There was the time the Iraqi contractors offered to help me carry a plywood board bigger than me and then ran off and threw it in their truck instead, rendering me boardless and helpless in front of their smirking Army escort guards. There was the time we were issued plastic rape whistles for protection against our own guys and we thought it was a cruel joke, but it wasn’t. There was the time in the Florida Keys when I had to pull over on the flight line next to an F-16 so an unnamed airman could go flying out of the vehicle to puke up last night’s whiskey. There was the time I played the role of The Harassed Female at a security checkpoint during a drill to test the military police’s comprehension of relevant procedures and they threw The Harassing Male flat on the ground before we could announce it was a drill. Times like these made me miss the weird hilarity of it all.
Then there was the time that I escorted the Dream Weaver (Dream Weaver is what we called the truck driven by Filipino contractors that pumped the goop out of the port-a-johns, and for the life of me I can’t remember why). As I cautiously eyed the Dream Weaver, he began to back up across the bomb pad. Meep, meep meep, the truck went. Then: ca-RUNCH. I sat bolt upright. Did he just run into that missile can? Oh yes he did. And there are definitely missiles in there. Live missiles. I flew out of the truck and sprinted across the bomb pad. He flew out of his truck yelling, “I SORRY MA’AM I SORRY MA’AM I SORRY MA’AM!” I inspected the damage—no dent in the can. No apparent damage done. After further inspection and deliberation I swore the Filipino man to secrecy as he nodded furiously, and we went our separate ways without an incident report.
There was the time in the hospital when a whole slew of Army guys came in, who had unknowingly blown up a chlorine bomb as they completed a controlled detonation on an IED. They laughed as they recounted the yellow cloud that enveloped them, but the laughter disguised sheer relief and quickly turned to hacking coughs. The guys weren’t well enough to make it to the dining facility and meal delivery hours had passed. They weren’t going to eat unless we got unconventional about it. We worked a little magic and “acquired” perishable goods to make sandwiches for them, and I wheeled pans of roast beef and cheddar cheese into the hospital bay and started taking orders. They asked me if I was a nurse and I said no, I build bombs, and they asked then why I was making them roast beef sandwiches in the hospital? And I said because where else would I rather be on my night off?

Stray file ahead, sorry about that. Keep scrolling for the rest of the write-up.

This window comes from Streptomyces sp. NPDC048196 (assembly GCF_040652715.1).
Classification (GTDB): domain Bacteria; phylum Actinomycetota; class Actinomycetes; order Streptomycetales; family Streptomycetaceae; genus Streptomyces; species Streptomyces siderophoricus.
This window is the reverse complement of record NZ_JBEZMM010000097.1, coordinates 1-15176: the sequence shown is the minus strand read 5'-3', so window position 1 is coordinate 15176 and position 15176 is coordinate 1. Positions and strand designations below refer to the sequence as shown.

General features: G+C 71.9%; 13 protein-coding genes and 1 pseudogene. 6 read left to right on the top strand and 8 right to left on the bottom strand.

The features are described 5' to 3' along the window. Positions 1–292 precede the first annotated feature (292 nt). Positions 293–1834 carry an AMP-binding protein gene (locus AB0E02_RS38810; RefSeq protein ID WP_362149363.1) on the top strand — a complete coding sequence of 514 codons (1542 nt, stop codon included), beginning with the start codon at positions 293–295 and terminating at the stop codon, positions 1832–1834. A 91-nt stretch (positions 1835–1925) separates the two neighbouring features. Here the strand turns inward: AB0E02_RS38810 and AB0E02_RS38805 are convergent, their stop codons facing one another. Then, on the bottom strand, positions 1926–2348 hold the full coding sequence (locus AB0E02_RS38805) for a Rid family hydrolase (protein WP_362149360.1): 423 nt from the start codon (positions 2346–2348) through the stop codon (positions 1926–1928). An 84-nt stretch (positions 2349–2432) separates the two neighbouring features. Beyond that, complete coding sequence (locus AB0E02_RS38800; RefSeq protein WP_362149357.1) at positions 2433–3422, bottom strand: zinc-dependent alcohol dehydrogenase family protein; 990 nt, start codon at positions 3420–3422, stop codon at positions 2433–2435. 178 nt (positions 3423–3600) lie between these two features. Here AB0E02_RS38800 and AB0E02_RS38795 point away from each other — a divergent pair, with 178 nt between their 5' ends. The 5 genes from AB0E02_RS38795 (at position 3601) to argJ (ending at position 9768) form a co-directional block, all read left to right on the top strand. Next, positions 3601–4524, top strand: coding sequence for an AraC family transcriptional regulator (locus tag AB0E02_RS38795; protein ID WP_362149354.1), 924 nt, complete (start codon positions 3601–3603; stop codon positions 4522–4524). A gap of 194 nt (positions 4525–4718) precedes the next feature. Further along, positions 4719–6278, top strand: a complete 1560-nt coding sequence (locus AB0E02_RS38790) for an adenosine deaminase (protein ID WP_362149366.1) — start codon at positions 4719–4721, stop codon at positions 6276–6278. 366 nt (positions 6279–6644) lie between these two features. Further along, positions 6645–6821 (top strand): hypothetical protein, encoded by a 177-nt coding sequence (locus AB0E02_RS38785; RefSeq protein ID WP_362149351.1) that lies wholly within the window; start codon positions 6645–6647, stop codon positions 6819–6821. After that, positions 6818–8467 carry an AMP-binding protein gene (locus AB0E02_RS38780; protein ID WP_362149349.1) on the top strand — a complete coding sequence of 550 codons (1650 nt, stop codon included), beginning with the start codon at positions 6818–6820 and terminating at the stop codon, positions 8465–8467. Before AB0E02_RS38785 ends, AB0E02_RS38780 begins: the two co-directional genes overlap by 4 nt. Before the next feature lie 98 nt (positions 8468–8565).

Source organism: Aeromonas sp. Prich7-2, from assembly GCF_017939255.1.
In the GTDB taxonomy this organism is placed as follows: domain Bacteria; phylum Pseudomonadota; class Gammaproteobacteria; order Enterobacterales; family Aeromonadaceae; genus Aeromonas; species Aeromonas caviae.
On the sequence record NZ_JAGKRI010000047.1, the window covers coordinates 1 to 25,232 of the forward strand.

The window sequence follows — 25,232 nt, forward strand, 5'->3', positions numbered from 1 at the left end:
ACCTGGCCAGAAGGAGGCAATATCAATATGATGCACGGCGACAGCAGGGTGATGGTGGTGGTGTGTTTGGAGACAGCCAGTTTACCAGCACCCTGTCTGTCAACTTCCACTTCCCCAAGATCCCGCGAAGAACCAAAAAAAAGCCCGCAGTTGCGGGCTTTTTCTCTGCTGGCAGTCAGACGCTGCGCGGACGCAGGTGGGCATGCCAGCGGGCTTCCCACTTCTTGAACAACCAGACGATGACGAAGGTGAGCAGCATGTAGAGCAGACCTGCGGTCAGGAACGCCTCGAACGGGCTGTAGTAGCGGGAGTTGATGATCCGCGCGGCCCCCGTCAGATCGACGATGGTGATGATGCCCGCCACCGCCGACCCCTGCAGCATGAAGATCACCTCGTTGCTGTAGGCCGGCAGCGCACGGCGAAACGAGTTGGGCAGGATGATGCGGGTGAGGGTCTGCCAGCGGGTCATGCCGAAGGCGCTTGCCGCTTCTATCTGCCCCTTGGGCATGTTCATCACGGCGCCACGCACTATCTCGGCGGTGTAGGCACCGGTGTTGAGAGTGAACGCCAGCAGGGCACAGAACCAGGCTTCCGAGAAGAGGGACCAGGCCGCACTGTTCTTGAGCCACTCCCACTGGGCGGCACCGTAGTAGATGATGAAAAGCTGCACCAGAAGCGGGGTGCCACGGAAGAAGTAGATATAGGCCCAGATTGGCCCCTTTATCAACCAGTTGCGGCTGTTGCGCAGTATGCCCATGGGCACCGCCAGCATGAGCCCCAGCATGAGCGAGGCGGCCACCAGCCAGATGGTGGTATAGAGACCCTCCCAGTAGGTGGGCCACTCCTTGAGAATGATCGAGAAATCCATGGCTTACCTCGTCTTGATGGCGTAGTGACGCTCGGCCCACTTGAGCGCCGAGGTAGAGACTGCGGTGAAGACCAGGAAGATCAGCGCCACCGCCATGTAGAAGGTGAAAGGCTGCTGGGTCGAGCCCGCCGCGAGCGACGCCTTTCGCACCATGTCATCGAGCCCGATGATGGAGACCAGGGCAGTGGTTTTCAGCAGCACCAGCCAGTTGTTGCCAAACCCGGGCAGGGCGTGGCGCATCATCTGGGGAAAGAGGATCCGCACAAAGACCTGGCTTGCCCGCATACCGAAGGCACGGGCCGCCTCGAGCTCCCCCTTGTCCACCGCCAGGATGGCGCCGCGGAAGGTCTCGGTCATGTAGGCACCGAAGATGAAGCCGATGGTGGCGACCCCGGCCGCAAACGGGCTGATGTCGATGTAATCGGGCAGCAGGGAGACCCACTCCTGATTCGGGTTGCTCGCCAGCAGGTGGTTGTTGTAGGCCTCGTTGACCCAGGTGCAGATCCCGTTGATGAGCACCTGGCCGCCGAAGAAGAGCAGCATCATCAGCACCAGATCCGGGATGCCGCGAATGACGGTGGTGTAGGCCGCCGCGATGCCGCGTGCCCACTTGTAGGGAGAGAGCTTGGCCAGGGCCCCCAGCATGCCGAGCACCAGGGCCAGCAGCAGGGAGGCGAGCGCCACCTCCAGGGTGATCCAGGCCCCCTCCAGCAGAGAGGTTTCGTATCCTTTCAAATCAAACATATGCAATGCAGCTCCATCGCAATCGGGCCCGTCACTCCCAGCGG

There was the time I watched a Marine as he sobbed over his naked buddy’s bloody body. He had been the passenger, unscathed. His friend was the driver. There was the time I stood by a soldier’s bedside as he awoke from an amputation, all doped up or morphine, and dug his Purple Heart out of his bag when he demanded to see it because he thought it was lost. These memories don’t surface as often, deeply buried.
I knew there were things I would miss about serving, and I turned out to be right. I’ve missed these things enough to spend evenings with my feet propped up on my balcony, contemplating my existence. I’ve researched joining the Coast Guard, because who sends the Coast Guard to Iraq? They go to Florida and Bolivia and Alaska and stuff. Or maybe I could reenlist in another career field, one that’s useful to humanity, like nursing or public affairs.
But ultimately, I know that my military chapter should stay closed. It turns out I’m not getting younger. The military was an incredible beast to be a part of when you’re young and dumb and life is one big adventure full of lessons, so long as you don’t kill yourself trying to learn them the hard way. But at twenty-seven, twenty-eight? Thirty-three, thirty-five? Those same lessons learned the hard way take you further from stability. And sanity. You learn who you are and discover what you want out of life, like the ability to make your own decisions about where you go and who you spend your time with, and the military gets less appealing. Much less.
But I miss that life, bleached of all comfort, where a day is simply an attempt to exist in 130 degrees without passing out, getting into trouble or killed. And the sheer gluttony when you are able to come back to the conveniences that everyone else has been taking for granted. And the strange unexpected nostalgia that forms in your gut as you get further from the experience of war.
It’s just not for me anymore. It was time to fold up that uniform, and the foul-mouthed girl who wore it. But I’ll keep the memories out. Some of them.
Elizabeth O’Herrin served in the Wisconsin Air National Guard from 2001 to 2008 as a munitions technician. She has worked in veterans advocacy in Wisconsin and Washington, DC and is currently pursuing her dream of starting a small business in Denver, Colorado.